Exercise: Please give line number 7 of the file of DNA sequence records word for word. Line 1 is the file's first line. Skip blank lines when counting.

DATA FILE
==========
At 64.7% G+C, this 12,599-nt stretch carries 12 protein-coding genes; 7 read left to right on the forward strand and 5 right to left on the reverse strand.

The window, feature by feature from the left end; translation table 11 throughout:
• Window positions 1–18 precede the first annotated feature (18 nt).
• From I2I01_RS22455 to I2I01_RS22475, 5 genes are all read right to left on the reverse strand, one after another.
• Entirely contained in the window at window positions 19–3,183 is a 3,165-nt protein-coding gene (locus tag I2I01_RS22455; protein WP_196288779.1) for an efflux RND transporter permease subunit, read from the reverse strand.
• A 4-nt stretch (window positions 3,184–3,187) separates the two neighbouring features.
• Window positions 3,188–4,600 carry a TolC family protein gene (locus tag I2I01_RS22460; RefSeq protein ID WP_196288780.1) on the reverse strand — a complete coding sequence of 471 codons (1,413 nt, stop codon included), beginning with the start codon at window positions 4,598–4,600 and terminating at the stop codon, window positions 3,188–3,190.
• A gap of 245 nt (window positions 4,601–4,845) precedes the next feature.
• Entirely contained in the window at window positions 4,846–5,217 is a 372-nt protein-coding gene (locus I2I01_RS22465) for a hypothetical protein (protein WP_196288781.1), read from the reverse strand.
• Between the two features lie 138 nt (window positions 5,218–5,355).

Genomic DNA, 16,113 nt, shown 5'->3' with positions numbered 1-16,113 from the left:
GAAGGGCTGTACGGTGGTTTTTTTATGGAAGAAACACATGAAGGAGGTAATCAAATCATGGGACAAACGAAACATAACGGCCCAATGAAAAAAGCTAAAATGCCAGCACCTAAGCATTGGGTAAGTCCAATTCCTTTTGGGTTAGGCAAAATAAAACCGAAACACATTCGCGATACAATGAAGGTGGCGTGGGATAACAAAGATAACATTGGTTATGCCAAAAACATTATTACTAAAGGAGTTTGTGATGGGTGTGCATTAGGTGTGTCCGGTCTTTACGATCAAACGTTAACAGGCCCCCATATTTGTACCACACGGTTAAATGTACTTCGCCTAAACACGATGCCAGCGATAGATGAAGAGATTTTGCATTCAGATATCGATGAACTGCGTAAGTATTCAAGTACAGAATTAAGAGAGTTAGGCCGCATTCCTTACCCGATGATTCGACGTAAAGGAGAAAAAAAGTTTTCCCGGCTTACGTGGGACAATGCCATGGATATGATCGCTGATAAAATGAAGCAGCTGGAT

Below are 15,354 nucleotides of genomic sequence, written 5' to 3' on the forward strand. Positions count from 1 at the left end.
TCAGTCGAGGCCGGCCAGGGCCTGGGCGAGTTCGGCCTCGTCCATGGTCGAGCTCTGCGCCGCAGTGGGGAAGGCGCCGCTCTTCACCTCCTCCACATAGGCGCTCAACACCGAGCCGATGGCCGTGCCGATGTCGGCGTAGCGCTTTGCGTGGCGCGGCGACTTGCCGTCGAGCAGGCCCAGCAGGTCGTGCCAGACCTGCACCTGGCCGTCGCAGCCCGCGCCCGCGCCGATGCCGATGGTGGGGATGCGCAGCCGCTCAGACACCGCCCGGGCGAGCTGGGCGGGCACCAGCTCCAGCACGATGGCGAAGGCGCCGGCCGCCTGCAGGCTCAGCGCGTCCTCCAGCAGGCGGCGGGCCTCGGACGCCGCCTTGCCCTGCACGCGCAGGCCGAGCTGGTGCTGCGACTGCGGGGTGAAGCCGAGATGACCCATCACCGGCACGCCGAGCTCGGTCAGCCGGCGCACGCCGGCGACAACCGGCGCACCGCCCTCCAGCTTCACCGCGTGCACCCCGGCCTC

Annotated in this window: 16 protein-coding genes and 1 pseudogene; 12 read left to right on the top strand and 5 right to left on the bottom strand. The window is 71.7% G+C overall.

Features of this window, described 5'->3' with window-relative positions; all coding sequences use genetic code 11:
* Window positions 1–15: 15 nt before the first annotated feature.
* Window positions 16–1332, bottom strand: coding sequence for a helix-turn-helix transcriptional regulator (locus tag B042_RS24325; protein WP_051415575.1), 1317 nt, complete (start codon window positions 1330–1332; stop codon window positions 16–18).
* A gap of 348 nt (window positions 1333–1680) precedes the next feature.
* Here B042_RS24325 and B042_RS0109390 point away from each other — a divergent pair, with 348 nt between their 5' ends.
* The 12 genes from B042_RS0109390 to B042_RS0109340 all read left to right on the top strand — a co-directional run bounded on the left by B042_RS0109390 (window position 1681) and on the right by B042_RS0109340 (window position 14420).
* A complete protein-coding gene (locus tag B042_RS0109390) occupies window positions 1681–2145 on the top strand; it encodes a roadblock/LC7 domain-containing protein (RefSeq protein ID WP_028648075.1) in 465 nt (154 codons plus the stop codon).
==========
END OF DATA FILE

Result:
• Window positions 3,188–4,600 carry a TolC family protein gene (locus tag I2I01_RS22460; RefSeq protein ID WP_196288780.1) on the reverse strand — a complete coding sequence of 471 codons (1,413 nt, stop codon included), beginning with the start codon at window positions 4,598–4,600 and terminating at the stop codon, window positions 3,188–3,190.